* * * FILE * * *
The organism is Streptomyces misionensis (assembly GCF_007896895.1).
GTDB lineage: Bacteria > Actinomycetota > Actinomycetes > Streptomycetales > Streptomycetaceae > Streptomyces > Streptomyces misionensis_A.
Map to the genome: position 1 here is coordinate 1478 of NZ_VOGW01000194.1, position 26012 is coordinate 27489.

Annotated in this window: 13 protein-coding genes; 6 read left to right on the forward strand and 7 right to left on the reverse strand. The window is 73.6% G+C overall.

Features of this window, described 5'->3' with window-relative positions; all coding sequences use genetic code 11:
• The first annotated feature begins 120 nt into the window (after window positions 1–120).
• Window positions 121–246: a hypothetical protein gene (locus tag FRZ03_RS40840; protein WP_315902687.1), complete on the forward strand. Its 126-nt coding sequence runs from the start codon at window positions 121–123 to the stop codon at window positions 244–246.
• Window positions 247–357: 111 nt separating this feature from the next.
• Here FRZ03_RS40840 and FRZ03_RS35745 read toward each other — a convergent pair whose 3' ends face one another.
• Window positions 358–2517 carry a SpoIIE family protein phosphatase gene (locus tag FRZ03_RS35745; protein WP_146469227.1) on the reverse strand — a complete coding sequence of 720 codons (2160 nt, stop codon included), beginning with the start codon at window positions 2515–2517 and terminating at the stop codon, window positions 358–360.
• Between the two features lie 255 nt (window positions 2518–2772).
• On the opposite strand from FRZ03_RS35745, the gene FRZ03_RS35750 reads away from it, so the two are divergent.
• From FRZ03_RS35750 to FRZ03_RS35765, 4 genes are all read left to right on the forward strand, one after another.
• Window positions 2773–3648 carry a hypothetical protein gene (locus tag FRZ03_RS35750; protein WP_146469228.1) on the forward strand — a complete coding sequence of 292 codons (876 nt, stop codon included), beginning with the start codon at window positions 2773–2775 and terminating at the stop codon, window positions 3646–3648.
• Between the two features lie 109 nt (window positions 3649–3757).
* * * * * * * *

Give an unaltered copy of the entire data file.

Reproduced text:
The organism is Streptomyces misionensis (assembly GCF_007896895.1).
GTDB lineage: Bacteria > Actinomycetota > Actinomycetes > Streptomycetales > Streptomycetaceae > Streptomyces > Streptomyces misionensis_A.
Map to the genome: position 1 here is coordinate 1478 of NZ_VOGW01000194.1, position 26012 is coordinate 27489.

Annotated in this window: 13 protein-coding genes; 6 read left to right on the forward strand and 7 right to left on the reverse strand. The window is 73.6% G+C overall.

Features of this window, described 5'->3' with window-relative positions; all coding sequences use genetic code 11:
• The first annotated feature begins 120 nt into the window (after window positions 1–120).
• Window positions 121–246: a hypothetical protein gene (locus tag FRZ03_RS40840; protein WP_315902687.1), complete on the forward strand. Its 126-nt coding sequence runs from the start codon at window positions 121–123 to the stop codon at window positions 244–246.
• Window positions 247–357: 111 nt separating this feature from the next.
• Here FRZ03_RS40840 and FRZ03_RS35745 read toward each other — a convergent pair whose 3' ends face one another.
• Window positions 358–2517 carry a SpoIIE family protein phosphatase gene (locus tag FRZ03_RS35745; protein WP_146469227.1) on the reverse strand — a complete coding sequence of 720 codons (2160 nt, stop codon included), beginning with the start codon at window positions 2515–2517 and terminating at the stop codon, window positions 358–360.
• Between the two features lie 255 nt (window positions 2518–2772).
• On the opposite strand from FRZ03_RS35745, the gene FRZ03_RS35750 reads away from it, so the two are divergent.
• From FRZ03_RS35750 to FRZ03_RS35765, 4 genes are all read left to right on the forward strand, one after another.
• Window positions 2773–3648 carry a hypothetical protein gene (locus tag FRZ03_RS35750; protein WP_146469228.1) on the forward strand — a complete coding sequence of 292 codons (876 nt, stop codon included), beginning with the start codon at window positions 2773–2775 and terminating at the stop codon, window positions 3646–3648.
• Between the two features lie 109 nt (window positions 3649–3757).